Can a Smartphone Make Your Car Smarter?
Five applications designed to control your automobile.
Industrywide, automakers have seen the future — and it involves integration of digital technologies that people use every day into the cars they drive every day. This is why we are seeing more new automobiles that can interface with handheld devices such as cell phones and digital music players. Motorists can already make hands-free telephone calls or even stream Internet radio through their vehicle's sound system using an iPhone's wireless capabilities.
But now automakers and some aftermarket manufacturers are focusing efforts in another direction: smartphone applications that provide some level of control over the vehicle itself, letting users remotely lock and unlock doors or even kill the engine when needed, for example. And that's not all these apps and devices can do. While the current selection of software is limited, here are five apps that mark the beginning of the next big development in automotive technology: using your smartphone as a universal remote control for your car.
What it does: Key fob makers beware — the first wave of car control apps can do everything your products can, and more, simply by a driver tapping a button on a smartphone's keypad. Mercedes-Benz's mbrace app, for instance, can do simple functions, such as lock or unlock the doors. It can also pinpoint a vehicle's location using GPS technology. Security concerns hobble the app slightly, requiring a code for the locks, and limit location-tracking to within a mile of the phone. But as the kinks of wireless car control are worked out, users will have other features to play with, such as access to a concierge to make restaurant reservations or track down concert tickets.
Platform: iPhone, BlackBerry
Availability: Requires mbrace membership ($280 annually, or $520 for mbrace PLUS). The app is free at www.mbusa.com/mercedes/mbrace/mobile_application.
Directed Electronics SmartStart
What it does: Replacing both the fob and the key, the SmartStart app can open door locks and pop the trunk without the user ever having to enter a pass code. It can also start the engine remotely. The catch here is the hardware: A remote-start unit must be installed in the vehicle, providing direct, secure wireless access to key systems. The system also allows users who shelled out for a compatible alarm system to activate or disable it with their phone, and to get text-message alerts if the alarm is triggered.
Platform: Android, BlackBerry, iPhone
Availability: Requires $399 remote-start unit or $599 start-plus-alarm system. The free apps are at www.viper.com/smartstart/.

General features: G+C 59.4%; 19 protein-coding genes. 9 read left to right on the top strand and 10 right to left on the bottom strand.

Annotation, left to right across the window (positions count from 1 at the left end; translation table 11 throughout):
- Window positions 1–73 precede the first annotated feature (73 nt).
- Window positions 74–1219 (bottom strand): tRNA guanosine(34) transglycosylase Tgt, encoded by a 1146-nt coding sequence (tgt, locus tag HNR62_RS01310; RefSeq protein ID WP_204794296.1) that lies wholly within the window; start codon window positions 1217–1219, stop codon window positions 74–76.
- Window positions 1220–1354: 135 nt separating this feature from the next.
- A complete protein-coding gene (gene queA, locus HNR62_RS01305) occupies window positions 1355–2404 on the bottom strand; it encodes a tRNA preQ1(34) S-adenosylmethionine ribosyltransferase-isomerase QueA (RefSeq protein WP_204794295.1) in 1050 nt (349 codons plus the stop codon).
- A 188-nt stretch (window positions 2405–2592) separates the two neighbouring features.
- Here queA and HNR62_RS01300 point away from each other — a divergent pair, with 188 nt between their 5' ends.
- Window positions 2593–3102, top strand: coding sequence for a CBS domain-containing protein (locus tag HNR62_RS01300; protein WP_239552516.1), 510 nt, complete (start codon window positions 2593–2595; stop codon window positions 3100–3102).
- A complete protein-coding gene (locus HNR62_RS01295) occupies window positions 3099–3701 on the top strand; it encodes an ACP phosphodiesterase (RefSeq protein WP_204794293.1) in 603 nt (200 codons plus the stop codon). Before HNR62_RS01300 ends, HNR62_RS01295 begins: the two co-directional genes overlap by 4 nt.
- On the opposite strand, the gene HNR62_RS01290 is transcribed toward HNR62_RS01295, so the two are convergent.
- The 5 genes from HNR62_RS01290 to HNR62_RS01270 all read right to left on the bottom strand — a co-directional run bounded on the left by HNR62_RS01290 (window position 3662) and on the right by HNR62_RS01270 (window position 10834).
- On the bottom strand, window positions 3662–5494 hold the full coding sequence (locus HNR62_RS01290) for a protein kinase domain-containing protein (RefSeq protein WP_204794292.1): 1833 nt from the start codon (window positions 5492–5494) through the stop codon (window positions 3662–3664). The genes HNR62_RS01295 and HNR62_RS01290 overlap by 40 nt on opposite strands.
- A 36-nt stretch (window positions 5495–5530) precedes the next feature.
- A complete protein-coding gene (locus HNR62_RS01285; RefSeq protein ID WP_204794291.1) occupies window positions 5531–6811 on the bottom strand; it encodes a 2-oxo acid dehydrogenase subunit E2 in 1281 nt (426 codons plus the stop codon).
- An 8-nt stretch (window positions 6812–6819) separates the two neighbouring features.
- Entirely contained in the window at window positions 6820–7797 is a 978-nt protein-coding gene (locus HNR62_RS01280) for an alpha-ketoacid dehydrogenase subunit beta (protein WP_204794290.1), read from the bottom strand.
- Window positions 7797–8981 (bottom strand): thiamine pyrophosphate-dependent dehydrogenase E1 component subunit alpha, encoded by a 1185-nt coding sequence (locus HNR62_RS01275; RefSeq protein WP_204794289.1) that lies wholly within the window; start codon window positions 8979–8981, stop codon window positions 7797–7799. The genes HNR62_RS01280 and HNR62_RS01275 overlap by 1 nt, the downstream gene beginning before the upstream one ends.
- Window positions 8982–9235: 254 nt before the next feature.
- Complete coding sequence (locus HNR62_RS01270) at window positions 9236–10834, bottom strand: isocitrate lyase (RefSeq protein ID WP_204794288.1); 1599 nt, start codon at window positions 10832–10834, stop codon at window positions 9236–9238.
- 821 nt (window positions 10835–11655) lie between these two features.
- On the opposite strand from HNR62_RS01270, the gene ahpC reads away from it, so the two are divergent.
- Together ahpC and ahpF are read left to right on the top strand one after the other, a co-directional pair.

What it does: This system has struggled to find a market since it was introduced in 2006, but basically it equips any car with services like those of OnStar. Along with lock control and remote starting, the Anywhere app can let you know when your vehicle starts moving, track its location on a map and even shut off the engine remotely. There are less drastic functions, too, such as keeping logs of where the vehicle has gone in the past month or when it passed a given speed limit, nice features for concerned parents.
Platform: Large number of phones, including BlackBerries and iPhones
Availability: Requires $500 adapter. The app downloads from www.connect2car.com/mobile/.
What it does: General Motors first dipped its massive toe into control app territory at a January 2010 press conference, when it demonstrated a program that allows users to remotely start charging the Volt, GM's eagerly awaited electric vehicle. While that app isn't yet reality, since the Volt has yet to be released, GM has folded some of that software's functions into a more widespread OnStar app, debuting on the 2011 Buick, Cadillac, Chevrolet and GMC models. Functions include remote start and door lock and unlock. Users will also have access to vehicle diagnostic info, such as fuel and oil levels. When the Volt is released, the app will also be upgraded to allow owners to schedule charging times, with the option of refueling as quickly as possible or whenever electricity is cheapest.
Platform: Android, iPhone; others expected to come
Availability: Launching with select 2011 models in October.
What it does: Not much is known about this electric vehicle's forthcoming app, except that it provides real-time battery-level information and that it has nothing on the Volt's also-not-yet-available app. The only advantage the Nissan app has is its ability to remotely precondition the vehicle's cabin, turning on the air conditioning or heat while the Leaf is still plugged in. Preconditioning is a key to real-world EV feasibility, since it extends the effective range of the vehicle. We expect the Volt to have a similar function closer to launch.
Availability: Expected to launch with the Leaf in December.
Based out of the Boston area, Erik Sofge is frequent contributor to Popular Mechanics and Slate.com. He specializes in everything scientific and technical.
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Definately an amazing potential for abuse by hackers if security exploits are found. Otherwise I think it's a step in the right direction. Combine this with a vehicle that can drive it's self and you'll never have to take your eyes off your phone.
They can park by themselves. So what, if they cannot find a parking spot?
Until there is an app that drives me home after a long night at the pub, I refuse to be impressed. My 1908, 1hp buggy could do that, without any problem.
If You Don't appreciate this sort of tech.. You will never fly your own Car...
With this sort of advanced gagetry. My Only Question is simple..
WHY do I Need Fossile Fuel to go to the Store...
Tar and Feather any one in politics, or Big Oil.. Ship them all to Afganistan and let them live in peace, with the rest of their kind.. Bring our soldiers home..